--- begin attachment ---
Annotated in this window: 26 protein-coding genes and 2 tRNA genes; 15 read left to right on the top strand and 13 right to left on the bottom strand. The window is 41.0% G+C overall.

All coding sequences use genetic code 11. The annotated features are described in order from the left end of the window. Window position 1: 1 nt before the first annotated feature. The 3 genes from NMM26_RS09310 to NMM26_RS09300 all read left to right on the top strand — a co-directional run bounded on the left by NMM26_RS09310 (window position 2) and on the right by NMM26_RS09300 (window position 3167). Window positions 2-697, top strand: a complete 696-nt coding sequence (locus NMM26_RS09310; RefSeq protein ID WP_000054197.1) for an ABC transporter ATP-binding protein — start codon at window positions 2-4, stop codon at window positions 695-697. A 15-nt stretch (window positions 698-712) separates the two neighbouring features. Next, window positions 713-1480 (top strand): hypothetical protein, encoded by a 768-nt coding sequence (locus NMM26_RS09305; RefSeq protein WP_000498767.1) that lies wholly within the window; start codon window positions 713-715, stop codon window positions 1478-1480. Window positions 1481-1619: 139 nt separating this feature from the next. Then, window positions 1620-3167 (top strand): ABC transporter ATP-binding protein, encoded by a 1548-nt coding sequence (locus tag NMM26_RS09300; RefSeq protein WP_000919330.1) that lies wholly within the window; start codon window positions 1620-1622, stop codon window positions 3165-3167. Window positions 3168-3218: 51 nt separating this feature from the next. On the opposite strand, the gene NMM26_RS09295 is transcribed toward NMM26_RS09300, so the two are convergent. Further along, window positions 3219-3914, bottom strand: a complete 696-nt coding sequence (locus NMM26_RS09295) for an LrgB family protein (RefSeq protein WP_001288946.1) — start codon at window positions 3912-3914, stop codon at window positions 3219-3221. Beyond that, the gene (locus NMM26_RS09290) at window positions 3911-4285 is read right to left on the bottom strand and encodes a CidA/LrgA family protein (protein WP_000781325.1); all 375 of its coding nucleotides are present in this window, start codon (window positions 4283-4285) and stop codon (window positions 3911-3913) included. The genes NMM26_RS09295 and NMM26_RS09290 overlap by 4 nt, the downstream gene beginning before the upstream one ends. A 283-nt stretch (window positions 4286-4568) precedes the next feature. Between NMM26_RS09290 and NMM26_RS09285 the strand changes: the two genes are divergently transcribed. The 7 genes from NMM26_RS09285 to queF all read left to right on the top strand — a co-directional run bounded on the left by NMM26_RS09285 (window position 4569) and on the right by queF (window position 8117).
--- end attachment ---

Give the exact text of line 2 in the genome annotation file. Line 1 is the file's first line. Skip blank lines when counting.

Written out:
All coding sequences use genetic code 11. The annotated features are described in order from the left end of the window. Window position 1: 1 nt before the first annotated feature. The 3 genes from NMM26_RS09310 to NMM26_RS09300 all read left to right on the top strand — a co-directional run bounded on the left by NMM26_RS09310 (window position 2) and on the right by NMM26_RS09300 (window position 3167). Window positions 2-697, top strand: a complete 696-nt coding sequence (locus NMM26_RS09310; RefSeq protein ID WP_000054197.1) for an ABC transporter ATP-binding protein — start codon at window positions 2-4, stop codon at window positions 695-697. A 15-nt stretch (window positions 698-712) separates the two neighbouring features. Next, window positions 713-1480 (top strand): hypothetical protein, encoded by a 768-nt coding sequence (locus NMM26_RS09305; RefSeq protein WP_000498767.1) that lies wholly within the window; start codon window positions 713-715, stop codon window positions 1478-1480. Window positions 1481-1619: 139 nt separating this feature from the next. Then, window positions 1620-3167 (top strand): ABC transporter ATP-binding protein, encoded by a 1548-nt coding sequence (locus tag NMM26_RS09300; RefSeq protein WP_000919330.1) that lies wholly within the window; start codon window positions 1620-1622, stop codon window positions 3165-3167. Window positions 3168-3218: 51 nt separating this feature from the next. On the opposite strand, the gene NMM26_RS09295 is transcribed toward NMM26_RS09300, so the two are convergent. Further along, window positions 3219-3914, bottom strand: a complete 696-nt coding sequence (locus NMM26_RS09295) for an LrgB family protein (RefSeq protein WP_001288946.1) — start codon at window positions 3912-3914, stop codon at window positions 3219-3221. Beyond that, the gene (locus NMM26_RS09290) at window positions 3911-4285 is read right to left on the bottom strand and encodes a CidA/LrgA family protein (protein WP_000781325.1); all 375 of its coding nucleotides are present in this window, start codon (window positions 4283-4285) and stop codon (window positions 3911-3913) included. The genes NMM26_RS09295 and NMM26_RS09290 overlap by 4 nt, the downstream gene beginning before the upstream one ends. A 283-nt stretch (window positions 4286-4568) precedes the next feature. Between NMM26_RS09290 and NMM26_RS09285 the strand changes: the two genes are divergently transcribed. The 7 genes from NMM26_RS09285 to queF all read left to right on the top strand — a co-directional run bounded on the left by NMM26_RS09285 (window position 4569) and on the right by queF (window position 8117).